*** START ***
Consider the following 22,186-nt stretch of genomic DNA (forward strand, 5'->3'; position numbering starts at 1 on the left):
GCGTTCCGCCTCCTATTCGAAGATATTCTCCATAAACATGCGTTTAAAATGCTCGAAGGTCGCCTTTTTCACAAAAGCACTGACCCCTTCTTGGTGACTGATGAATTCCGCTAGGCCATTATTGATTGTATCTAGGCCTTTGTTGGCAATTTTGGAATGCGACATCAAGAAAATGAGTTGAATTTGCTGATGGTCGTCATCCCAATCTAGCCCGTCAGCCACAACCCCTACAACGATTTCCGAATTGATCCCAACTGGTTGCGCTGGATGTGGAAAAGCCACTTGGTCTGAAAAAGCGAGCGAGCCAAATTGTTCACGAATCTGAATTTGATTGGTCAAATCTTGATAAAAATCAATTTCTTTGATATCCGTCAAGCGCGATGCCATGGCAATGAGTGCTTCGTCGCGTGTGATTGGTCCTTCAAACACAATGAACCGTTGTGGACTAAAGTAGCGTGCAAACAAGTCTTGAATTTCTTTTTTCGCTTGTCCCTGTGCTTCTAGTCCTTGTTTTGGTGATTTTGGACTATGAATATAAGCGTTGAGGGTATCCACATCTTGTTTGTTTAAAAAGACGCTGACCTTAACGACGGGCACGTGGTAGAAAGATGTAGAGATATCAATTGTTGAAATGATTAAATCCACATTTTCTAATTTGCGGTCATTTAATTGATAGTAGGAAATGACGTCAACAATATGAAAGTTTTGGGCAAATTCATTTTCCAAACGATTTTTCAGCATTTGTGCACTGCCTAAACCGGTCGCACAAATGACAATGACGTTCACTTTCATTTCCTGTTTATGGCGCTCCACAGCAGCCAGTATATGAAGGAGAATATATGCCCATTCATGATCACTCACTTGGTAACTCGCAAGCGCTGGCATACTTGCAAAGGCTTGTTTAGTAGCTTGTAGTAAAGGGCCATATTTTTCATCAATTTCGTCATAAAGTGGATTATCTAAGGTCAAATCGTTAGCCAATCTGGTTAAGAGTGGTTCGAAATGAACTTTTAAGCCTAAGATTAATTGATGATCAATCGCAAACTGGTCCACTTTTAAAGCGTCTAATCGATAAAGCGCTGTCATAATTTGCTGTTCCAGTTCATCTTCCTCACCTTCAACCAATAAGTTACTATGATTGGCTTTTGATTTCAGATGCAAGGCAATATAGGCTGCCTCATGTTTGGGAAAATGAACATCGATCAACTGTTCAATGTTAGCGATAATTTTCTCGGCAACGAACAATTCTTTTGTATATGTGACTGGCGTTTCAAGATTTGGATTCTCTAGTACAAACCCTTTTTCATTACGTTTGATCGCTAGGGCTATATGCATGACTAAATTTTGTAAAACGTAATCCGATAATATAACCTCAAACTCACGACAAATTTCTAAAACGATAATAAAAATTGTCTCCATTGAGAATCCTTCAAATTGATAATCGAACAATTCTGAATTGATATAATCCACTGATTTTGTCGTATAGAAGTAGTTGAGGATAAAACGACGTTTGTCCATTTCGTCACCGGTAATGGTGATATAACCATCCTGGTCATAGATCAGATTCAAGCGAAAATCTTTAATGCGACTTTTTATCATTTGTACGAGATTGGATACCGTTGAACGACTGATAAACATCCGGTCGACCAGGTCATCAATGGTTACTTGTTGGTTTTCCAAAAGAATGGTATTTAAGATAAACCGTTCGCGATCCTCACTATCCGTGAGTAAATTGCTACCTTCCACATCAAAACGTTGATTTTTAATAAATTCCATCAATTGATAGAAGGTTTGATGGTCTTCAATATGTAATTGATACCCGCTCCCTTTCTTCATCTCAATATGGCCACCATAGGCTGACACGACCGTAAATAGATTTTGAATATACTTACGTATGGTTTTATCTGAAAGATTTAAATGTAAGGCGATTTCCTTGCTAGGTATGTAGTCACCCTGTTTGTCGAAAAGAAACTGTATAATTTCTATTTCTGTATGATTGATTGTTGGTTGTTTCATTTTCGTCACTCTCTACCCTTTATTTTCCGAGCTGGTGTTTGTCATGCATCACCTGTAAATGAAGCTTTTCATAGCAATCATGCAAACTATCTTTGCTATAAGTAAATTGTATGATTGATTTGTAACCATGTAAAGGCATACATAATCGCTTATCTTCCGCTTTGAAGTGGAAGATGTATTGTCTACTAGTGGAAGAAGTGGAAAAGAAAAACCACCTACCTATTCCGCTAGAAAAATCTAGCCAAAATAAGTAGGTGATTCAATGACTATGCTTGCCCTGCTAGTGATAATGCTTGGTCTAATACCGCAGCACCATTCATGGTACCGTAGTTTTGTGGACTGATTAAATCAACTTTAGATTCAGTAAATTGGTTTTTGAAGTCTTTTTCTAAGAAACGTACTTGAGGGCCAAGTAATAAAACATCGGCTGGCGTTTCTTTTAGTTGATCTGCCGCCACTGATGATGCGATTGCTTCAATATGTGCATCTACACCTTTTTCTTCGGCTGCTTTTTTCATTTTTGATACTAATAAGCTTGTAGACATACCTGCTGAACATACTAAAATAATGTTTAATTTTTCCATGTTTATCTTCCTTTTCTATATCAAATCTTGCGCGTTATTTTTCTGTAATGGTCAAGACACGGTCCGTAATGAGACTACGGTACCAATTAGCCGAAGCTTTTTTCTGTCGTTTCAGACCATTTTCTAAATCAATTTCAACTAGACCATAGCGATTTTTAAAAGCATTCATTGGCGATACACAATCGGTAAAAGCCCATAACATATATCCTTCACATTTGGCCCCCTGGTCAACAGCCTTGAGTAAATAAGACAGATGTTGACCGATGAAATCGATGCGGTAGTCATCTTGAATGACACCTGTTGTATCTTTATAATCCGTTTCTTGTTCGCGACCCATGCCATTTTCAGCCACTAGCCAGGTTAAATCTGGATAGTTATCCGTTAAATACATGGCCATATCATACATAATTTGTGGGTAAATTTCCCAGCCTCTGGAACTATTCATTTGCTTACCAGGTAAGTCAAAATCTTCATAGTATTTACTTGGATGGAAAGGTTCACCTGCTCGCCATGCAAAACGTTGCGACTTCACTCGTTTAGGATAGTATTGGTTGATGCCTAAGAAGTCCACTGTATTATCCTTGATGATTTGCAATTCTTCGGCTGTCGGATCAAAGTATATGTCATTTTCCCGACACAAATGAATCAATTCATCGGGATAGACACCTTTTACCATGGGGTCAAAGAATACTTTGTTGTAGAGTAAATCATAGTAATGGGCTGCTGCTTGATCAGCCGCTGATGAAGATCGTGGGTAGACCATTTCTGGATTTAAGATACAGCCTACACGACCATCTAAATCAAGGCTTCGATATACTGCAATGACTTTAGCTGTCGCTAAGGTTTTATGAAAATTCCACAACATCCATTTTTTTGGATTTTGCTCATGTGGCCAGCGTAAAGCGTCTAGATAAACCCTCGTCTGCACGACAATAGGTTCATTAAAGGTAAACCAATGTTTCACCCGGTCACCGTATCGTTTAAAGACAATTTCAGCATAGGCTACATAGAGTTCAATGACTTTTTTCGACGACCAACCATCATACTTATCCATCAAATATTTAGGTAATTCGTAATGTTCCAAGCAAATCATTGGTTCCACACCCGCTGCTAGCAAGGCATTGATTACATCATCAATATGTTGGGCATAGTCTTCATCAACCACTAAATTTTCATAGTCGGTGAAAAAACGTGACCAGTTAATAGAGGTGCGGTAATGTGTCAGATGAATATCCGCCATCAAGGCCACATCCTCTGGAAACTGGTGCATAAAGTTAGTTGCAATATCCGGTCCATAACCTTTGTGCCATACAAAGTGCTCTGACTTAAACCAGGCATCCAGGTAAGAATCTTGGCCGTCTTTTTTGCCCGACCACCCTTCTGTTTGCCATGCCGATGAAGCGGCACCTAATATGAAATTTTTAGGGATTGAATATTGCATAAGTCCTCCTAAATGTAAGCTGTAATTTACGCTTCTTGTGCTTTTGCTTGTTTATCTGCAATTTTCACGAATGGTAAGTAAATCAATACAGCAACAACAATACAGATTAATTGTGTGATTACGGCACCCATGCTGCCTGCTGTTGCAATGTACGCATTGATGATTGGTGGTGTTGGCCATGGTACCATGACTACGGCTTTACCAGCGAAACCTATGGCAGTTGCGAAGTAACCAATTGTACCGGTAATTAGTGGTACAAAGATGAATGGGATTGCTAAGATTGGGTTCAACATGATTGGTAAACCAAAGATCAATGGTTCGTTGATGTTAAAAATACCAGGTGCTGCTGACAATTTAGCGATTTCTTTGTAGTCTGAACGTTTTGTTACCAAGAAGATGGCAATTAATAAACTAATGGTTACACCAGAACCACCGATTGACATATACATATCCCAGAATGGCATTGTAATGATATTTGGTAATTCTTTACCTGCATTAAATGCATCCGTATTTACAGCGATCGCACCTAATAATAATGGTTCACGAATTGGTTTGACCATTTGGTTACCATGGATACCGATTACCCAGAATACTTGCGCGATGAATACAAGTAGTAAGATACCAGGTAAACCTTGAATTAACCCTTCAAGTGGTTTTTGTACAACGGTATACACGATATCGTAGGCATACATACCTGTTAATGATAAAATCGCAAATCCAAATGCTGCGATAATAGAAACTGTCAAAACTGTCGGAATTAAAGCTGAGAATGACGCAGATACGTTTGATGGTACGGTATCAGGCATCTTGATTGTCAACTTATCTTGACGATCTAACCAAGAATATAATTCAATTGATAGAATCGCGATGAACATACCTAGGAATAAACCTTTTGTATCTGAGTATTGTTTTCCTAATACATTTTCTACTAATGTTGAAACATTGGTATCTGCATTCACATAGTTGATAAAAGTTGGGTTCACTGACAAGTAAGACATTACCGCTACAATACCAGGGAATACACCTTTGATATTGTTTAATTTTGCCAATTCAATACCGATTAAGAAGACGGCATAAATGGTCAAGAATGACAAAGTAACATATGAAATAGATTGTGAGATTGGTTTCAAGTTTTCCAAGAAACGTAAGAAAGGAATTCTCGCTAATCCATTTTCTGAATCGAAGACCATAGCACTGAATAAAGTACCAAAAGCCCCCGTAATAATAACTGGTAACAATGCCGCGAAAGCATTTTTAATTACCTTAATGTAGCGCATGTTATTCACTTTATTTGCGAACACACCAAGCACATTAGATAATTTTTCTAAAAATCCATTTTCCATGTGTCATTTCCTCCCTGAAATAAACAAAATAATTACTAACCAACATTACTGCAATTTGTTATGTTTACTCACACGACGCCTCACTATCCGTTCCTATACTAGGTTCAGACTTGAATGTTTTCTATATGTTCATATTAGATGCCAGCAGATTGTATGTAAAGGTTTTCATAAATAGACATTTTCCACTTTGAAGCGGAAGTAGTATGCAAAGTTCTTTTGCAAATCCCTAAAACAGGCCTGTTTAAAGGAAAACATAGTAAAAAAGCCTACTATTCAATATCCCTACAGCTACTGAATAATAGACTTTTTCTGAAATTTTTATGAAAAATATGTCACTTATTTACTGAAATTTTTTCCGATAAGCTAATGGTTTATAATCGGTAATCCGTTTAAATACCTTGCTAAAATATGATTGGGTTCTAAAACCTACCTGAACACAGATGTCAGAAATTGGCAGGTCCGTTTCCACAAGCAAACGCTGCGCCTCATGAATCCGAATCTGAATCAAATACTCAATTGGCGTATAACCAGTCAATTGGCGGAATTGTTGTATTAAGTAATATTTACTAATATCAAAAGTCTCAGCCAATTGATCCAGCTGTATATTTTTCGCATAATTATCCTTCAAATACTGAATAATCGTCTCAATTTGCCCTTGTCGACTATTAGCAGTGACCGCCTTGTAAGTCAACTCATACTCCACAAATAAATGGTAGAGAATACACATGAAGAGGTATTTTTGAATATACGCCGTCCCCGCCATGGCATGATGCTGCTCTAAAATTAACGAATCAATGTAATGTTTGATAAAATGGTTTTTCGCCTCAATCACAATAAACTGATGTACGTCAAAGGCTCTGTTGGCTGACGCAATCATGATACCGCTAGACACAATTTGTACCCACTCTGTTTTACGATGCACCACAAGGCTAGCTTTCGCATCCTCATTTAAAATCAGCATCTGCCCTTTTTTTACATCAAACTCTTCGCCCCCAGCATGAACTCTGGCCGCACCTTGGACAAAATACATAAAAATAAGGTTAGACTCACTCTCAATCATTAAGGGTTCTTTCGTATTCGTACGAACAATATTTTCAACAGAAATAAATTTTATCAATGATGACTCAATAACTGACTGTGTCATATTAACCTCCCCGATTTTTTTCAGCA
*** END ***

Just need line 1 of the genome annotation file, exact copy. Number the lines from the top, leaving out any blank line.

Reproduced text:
Consider the following 22,186-nt stretch of genomic DNA (forward strand, 5'->3'; position numbering starts at 1 on the left):